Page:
Quack medicine advertising packet for Dr. Clark, Professor of Anatomical Pathology, and his Chronic Disease medicines. Dr. B. Clark.

Quack medicine advertising packet for Dr. Clark, Professor of Anatomical Pathology, and his Chronic Disease medicines

Scenery Hill, Pennsylvania: Dr. B. Clark, 1869. Unbound. This advertising packet for Dr. B. Clark’s Chronic Disease medicine includes a four-page advertising brochure (9” x 12”), a one-page manuscript instruction (8” x 10”) for preparing the “medicine,” a small printed prescription guide (3” x 3.5”), an apparently autographed advertisement for Dr. Clark featuring his portrait (6” x 5.5”), and a used envelope with Dr. Clark’s printed corner card from Scenery Hill, Washington County, Pennsylvania in the upper left corner. The envelope is addressed to Miss Nancy Carnahan, Chambersville, Indiana County, Pennsylvania, and is franked with one rose 3-cent and one lilac 24-cent stamps (Scott #65 and #70) that were canceled by pen. All but one of the enclosures are in nice shape; the signed advertisement has been trimmed at the bottom. The envelope shows some minor wear, mostly where opened along the left edge.

The 27 cents of postage on this envelope would have paid for a letter weighing up to 4.5 ounces, so it is likely that in addition to the enclosures it also included powdered medicine that Miss Carnahan had purchased, especially in light of Dr. Clark’s manuscript annotation to the preparation guidance, “write when you need more medicine inclosing $5.00. . . .”. Very good. Item #008976

Dr. Clark, who refrained from “questioning patients or allowing them to make any statement concerning their disease or symptoms,” claimed his medicines, which relied on considerable quantities of gin and sugar added by the patient, cured a wide range of problems including those related “Old and Married Men” with diseased “Lungs, Kidneys, Liver, Stomach, Bowels, Skin, Brain, Nerves, Muscles, Bones and all other organs.”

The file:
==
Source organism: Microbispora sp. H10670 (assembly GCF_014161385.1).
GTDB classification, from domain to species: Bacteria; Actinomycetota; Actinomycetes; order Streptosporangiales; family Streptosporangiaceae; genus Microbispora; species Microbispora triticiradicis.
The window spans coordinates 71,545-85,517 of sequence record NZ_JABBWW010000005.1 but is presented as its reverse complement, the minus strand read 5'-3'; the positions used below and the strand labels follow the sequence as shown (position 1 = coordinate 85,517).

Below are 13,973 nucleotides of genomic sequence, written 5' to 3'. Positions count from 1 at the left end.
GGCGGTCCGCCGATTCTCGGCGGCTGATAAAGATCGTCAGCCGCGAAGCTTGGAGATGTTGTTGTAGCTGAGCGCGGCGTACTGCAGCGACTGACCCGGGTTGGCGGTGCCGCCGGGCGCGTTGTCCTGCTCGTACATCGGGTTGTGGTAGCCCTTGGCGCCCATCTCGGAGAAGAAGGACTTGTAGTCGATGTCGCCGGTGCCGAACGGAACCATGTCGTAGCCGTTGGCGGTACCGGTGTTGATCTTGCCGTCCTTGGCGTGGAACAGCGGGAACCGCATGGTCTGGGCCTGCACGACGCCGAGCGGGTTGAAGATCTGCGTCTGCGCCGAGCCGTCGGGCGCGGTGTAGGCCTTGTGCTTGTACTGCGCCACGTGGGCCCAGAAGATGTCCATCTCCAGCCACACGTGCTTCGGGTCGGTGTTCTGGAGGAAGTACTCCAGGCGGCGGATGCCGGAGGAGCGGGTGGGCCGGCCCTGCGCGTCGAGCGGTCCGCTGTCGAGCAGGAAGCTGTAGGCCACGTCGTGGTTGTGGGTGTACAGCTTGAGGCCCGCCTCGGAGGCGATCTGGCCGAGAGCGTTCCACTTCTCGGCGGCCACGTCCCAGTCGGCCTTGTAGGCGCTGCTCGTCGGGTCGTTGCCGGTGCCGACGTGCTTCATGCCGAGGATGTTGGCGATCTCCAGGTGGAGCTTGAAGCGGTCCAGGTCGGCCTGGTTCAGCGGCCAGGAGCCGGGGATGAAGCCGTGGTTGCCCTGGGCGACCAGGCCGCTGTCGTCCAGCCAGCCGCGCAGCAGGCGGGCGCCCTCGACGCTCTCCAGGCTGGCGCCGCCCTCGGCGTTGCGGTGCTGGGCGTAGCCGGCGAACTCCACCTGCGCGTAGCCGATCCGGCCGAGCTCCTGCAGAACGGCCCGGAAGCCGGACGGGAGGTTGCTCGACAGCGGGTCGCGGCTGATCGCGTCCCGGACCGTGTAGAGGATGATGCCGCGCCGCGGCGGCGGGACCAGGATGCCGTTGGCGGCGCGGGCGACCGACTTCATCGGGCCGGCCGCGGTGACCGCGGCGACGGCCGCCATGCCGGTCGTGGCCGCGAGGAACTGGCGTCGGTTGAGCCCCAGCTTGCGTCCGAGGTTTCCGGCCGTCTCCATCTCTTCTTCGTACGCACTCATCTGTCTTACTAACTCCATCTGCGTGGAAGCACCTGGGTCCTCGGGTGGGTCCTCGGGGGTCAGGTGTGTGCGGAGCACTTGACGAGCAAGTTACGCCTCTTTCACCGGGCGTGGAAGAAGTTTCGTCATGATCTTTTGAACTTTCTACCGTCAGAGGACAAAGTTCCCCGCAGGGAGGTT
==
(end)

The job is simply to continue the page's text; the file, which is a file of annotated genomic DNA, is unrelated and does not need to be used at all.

They also could cure “Young Men who suffer from Follies of the Age . . . who suffer from Nature’s violated laws [and as a result] avoided society . . . and pined away, dejected and despairing.”

Perhaps, Miss Carnahan purchased his medicine for its “peculiar benefit to young ladies budding into womanhood . . . [especially those suffering from] Bladder Affections . . ., Cramps, Deranged Menstruation, . . . Female Weakness and Female Irregularities [including] Uterine diseases of all grades.”

As of 2018, nothing similar from Dr. Clark is in the philatelic or ephemera trade. No institutional holdings per OCLC, and neither ABPC nor the Rare Book Hub list any auction records. There is only one brief mention of Dr. Clark on-line in an 1874 business directory for Crawford County, Pennsylvania. Quite a nice packet of ephemera produced by a phony physician to promote and distribute his quack medicines made all the more valuable by the use of the 24-cent stamp (Scott #70) on its forwarding envelope.

Price: $350.00

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